[Click to enlarge any image]
It appears that you provide first-pass opinions on potential asbestos-bearing ceiling tiles if pictures are provided.
See attached. I cannot find anything similar to these that you’ve posted yet – and fingers-crossed – these are asbestos free.
Initial thoughts would be appreciated – I will get them tested too but your help may determine if I do this sooner versus later. Home was built in 1972. Thanks for any help.
- S.F., South Lyon MI 4/13/2013
I ended up changing my design to not disrupt the tile. I have painted it … actually, I am still painting it. LOL. I
did have a 30-year veteran electrician install one light. He was confident they were asbestos free and drilled one hole for a fixture. He wasn’t concerned at all.
At some point, years down the road .
If I change the ceiling …. I will have them tested. I have learned also, that all Building Materials in my Home Owner’s Association Ordinances required asbestos-free material.
That is no iron-clad insurance but gave me some confidence. Thanks for the follow-up
I did the a similar thing with asphalt asbestos floor tiles in a kitchen - we painted the vinyl asbestos floor tiles with an epoxy floor paint, then applied a clear sealer over that; it has worked very well for 15+ years with just an occasional renewal of the clear coat.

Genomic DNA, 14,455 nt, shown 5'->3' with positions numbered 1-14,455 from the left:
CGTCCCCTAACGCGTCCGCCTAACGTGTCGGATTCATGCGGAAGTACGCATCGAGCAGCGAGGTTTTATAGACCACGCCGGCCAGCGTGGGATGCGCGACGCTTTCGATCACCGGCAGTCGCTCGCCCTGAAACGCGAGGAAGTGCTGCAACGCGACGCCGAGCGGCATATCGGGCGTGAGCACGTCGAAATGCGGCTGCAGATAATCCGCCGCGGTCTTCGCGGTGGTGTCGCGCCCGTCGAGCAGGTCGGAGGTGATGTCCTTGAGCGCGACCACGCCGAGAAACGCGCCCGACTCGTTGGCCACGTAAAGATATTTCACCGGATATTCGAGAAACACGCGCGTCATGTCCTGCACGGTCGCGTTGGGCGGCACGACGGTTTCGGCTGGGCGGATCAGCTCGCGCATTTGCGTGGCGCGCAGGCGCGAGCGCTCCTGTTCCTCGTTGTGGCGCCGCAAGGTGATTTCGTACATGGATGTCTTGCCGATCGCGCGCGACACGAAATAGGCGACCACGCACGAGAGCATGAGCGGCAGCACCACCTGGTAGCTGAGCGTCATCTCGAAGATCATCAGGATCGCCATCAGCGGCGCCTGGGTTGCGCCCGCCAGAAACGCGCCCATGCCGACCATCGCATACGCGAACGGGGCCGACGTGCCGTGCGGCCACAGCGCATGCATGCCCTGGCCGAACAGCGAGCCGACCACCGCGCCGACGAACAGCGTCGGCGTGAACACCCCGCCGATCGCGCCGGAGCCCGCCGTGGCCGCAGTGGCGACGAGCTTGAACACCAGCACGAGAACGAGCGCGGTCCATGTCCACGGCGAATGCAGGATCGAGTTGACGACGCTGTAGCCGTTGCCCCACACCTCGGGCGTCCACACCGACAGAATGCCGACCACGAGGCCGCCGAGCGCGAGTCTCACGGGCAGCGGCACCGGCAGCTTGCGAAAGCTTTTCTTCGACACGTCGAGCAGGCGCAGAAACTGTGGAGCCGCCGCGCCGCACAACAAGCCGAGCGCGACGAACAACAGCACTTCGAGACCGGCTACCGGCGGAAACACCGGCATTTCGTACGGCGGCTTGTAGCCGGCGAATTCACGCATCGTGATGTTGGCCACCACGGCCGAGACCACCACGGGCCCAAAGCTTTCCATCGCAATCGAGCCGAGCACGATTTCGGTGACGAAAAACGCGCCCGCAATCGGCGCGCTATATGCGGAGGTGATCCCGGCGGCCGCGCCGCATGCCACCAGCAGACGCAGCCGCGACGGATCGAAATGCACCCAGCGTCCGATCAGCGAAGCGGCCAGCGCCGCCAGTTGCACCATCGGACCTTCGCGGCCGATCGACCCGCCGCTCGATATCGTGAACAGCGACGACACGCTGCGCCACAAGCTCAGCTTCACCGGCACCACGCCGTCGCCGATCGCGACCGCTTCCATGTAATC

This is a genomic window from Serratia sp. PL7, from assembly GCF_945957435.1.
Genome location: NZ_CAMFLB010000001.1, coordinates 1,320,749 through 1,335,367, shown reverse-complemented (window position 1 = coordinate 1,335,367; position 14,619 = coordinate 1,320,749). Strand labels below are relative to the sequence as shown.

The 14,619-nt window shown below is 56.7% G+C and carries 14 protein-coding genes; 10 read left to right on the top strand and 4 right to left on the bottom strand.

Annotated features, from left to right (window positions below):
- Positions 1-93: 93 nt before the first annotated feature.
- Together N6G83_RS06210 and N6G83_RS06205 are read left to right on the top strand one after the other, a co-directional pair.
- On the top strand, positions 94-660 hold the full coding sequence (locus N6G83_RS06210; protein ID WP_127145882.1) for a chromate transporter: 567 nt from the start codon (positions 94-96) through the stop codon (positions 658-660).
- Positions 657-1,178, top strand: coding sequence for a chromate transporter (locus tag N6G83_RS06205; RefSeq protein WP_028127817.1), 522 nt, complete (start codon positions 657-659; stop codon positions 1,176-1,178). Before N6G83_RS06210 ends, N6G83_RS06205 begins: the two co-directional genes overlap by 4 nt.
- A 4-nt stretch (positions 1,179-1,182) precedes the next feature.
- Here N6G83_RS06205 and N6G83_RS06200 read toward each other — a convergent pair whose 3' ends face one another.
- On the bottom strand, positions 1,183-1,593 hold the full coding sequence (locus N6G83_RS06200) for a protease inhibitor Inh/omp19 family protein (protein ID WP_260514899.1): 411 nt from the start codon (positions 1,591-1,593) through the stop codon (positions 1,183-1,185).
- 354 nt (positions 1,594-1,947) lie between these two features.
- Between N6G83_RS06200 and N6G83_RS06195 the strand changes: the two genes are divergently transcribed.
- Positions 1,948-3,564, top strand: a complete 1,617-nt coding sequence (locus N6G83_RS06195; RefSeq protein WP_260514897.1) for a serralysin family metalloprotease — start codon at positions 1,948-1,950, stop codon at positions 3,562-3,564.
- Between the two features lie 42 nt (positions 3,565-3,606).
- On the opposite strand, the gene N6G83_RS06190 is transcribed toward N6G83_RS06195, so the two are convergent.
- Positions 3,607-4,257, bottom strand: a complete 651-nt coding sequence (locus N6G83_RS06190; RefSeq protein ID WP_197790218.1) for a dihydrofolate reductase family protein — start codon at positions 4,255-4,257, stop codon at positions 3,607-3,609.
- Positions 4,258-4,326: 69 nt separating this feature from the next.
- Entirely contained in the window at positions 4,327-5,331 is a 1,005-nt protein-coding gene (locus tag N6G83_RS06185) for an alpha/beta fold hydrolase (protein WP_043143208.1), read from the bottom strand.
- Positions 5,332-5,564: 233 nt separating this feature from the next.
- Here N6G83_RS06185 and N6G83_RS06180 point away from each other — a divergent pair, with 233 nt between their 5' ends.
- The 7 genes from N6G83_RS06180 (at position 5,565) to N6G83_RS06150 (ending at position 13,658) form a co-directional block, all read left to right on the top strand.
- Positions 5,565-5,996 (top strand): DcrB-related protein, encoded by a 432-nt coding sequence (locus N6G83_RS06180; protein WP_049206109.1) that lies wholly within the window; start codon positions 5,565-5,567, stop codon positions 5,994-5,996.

Asbestos ceiling cover-up tip: an alternative for covering over a ceiling in poor condition for any reason is the installation of a metal ceiling or suspended metal ceiling - see METAL CEILINGS ALUMINUM & TIN. Metal ceilings have been installed over older, poor-condition surfaces in North America for more than 100 years.
Sure, DIYers love to share their projects. Three photos attached (and shown above and at left - Ed).
#1 Before (thickness and type of tiles).
#3 After. Acoustic tiles are very, very porous.
It was like painting cardboard. I primed the edges around the mouldings first then I caulked the tile edges-to-the- mouldings liberally so I didn’t have holes/crevices along the moulding line.
Primed the interior ceiling with a 2” nappy roller (let dry for 2 days).
1 Coat of the new color (let dry for 2 days). Then … the hard part
I mixed vinyl spackling with paint and used a thick/cheap brush and jabbed the spackle/paint mixture into every seam (closing up gaps and any unevenness).
Let dry for 2 days. Final top coat to blend all seams with a 2” nappy roller.
Looks great. Folks can skip the seam fill part if they like the look after 1 coat of color; probably could skip the second coat of paint too.
Patching that hole wasn’t easy and I’m still working on that. Matching the ceiling pattern is hard but I’ll get it.
Watch out: dust from demolition of many building products can be irritating and even harmful regardless of whether or not the material contains asbestos fibers or particles. Good dust control measures can avoid spreading dust throughout the building during material removal or remodeling, and proper personal protection can protect workers as well.